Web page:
[Coworker] goes to Cabo San Lucas and brings our manager a bottle of a kind of booze that’s not available locally but is readily available in Cabo.

This is ethically questionable in the first place since it creates the appearance of trying to exert an undue influence on the manager; we’ve all had to take ethics training about things like this every year for at least ten years.

So, [Coworker] brings the bottle into work and hands it to our manager, completely unwrapped. The boss carefully explains that he can’t possess booze on company property, but he’ll let it slide this once, just don’t do it again.

[Coworker] complains to several of us. We all tell him that you can’t do that, reminding him of the ethics issues, and suggest that if he wants to ring the manager booze, he needs to meet the boss offsite and give him the bottle there. [Coworker]’s response is, “That’s stupid!” We all remind him that those are the rules, and the manager should have written him up for it.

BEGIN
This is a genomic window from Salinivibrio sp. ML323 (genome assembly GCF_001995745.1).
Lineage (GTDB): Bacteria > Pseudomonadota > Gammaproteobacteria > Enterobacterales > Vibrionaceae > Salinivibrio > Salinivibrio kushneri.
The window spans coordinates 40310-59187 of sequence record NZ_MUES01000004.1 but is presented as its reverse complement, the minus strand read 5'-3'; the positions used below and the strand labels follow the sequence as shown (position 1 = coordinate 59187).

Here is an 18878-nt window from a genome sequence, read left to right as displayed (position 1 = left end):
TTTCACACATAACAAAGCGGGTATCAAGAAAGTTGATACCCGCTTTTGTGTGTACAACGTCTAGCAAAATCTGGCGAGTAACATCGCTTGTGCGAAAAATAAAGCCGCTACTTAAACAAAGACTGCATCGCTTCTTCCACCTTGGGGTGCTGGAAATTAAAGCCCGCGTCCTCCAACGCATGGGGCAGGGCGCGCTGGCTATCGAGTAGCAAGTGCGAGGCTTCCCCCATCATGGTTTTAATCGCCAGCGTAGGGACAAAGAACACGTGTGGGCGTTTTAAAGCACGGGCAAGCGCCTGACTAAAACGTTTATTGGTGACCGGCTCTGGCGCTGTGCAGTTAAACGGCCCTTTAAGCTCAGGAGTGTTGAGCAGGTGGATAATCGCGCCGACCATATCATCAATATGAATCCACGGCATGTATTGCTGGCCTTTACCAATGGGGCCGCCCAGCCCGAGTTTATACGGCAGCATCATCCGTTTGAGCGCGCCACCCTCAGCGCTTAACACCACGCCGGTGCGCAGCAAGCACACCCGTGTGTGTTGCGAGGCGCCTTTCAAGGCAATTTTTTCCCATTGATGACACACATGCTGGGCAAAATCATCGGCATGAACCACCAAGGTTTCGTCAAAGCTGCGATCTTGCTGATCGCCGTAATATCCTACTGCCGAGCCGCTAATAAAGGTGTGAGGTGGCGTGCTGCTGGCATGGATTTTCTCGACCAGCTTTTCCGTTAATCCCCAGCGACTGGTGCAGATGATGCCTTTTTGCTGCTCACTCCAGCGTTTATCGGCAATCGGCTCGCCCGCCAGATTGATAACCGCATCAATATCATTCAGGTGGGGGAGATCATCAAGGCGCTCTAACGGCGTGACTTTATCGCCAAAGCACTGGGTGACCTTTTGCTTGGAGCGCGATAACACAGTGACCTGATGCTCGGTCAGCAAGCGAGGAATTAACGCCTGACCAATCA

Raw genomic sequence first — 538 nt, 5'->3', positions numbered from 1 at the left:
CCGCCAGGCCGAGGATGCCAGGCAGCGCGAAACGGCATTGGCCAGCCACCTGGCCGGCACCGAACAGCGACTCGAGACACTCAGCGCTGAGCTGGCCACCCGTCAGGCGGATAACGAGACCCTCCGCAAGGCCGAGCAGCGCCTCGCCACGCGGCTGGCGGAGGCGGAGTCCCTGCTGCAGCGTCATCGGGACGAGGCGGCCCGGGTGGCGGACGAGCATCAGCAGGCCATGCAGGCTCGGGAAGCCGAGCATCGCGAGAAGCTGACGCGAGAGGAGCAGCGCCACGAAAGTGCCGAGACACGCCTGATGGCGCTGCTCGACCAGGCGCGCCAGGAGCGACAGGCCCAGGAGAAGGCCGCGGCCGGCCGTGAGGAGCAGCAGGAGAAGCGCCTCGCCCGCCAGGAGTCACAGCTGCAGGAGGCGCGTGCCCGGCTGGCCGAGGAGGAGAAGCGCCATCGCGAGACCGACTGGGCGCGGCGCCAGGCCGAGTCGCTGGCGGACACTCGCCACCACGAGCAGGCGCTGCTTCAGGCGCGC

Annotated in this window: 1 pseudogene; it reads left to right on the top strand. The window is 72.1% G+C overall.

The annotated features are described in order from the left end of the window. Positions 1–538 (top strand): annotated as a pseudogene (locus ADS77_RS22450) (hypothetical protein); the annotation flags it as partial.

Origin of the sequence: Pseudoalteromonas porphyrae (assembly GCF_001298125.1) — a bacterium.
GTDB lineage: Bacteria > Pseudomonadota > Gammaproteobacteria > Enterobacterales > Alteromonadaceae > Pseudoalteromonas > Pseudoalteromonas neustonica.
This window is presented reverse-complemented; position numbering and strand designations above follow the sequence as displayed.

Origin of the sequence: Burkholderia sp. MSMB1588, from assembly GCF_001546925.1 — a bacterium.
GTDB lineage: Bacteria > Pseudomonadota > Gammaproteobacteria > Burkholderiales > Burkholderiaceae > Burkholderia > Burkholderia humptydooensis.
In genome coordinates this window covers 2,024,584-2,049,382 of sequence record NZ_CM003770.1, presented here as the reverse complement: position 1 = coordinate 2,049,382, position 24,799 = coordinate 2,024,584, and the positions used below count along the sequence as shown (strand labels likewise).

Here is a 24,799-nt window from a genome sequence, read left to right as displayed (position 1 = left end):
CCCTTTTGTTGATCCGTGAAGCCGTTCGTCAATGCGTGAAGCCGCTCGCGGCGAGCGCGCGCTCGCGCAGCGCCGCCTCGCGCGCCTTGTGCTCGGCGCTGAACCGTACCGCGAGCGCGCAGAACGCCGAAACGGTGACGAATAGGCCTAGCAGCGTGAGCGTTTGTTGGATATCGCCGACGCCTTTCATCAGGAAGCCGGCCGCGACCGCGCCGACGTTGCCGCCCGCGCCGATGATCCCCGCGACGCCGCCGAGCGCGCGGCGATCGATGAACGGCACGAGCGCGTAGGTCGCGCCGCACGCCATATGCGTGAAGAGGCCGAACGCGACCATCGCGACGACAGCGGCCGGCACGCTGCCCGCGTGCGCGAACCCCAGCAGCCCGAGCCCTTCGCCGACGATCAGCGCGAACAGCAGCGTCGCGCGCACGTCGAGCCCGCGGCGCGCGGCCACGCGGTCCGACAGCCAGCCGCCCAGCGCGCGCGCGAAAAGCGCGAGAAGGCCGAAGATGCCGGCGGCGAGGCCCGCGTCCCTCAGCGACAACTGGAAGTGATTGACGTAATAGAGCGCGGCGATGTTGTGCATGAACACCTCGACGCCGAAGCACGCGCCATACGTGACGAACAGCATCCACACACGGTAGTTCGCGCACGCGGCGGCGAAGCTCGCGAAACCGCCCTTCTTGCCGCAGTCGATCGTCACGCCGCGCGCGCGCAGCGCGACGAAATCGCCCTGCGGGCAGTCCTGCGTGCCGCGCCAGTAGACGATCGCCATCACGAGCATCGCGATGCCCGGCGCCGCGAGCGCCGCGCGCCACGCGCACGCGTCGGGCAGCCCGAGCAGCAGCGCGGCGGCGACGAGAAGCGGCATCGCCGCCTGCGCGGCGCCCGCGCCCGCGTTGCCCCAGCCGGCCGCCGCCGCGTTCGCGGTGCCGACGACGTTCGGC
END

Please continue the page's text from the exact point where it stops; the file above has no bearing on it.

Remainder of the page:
Guess what [Coworker] does the next time he goes to Cabo? Yep, exactly the same thing. This time, the boss gives [Coworker] an official verbal warning, and [Coworker] whines mightily about it.

Some months later, [Coworker] goes back to Cabo. Lather, rinse, repeat. This time, he gets a formal write-up, and oh, the whining! This time, he gets very little sympathy, and only from people who don’t know the backstory.

After a couple more self-inflicted issues, [Coworker] retires.

Her Coping Mechanisms Rock

, , , , , | Friendly | November 12, 2021

My friend and I are travelling together and we pass by a New Age-type shop. Despite not being a New Age type at all herself, my friend is a sucker for these places because they usually sell the kind of jewellery she likes, so we go in. 

My friend is trying on rings with the help of the clerk, who’s making suggestions. All is going well, until…

Clerk: “Oh, I think this one would be absolutely beautiful for you. It matches your eyes and it’s got a wonderful energy.”

She points out a ring with a sort of blue-grey-green stone. My friend pulls away like she’s been offered a snake.

Friend: “Absolutely not.”

The clerk looks surprised.

Friend: “I, uh, I never wear labradorite. It, um… It’s brought me bad luck and I… don’t like its aura. It’s very pretty, but no.”

After we leave:

Me: “Since when do you believe rocks have an ‘aura’?”

Friend: “My ex once bought me a necklace with a labradorite pendant and lost his mind if I didn’t wear it every time I saw him. Since then, I can’t wear the stuff even though I do like the colour. But I’m not about to explain all that to a total stranger.”

Me: “What happened to the necklace?”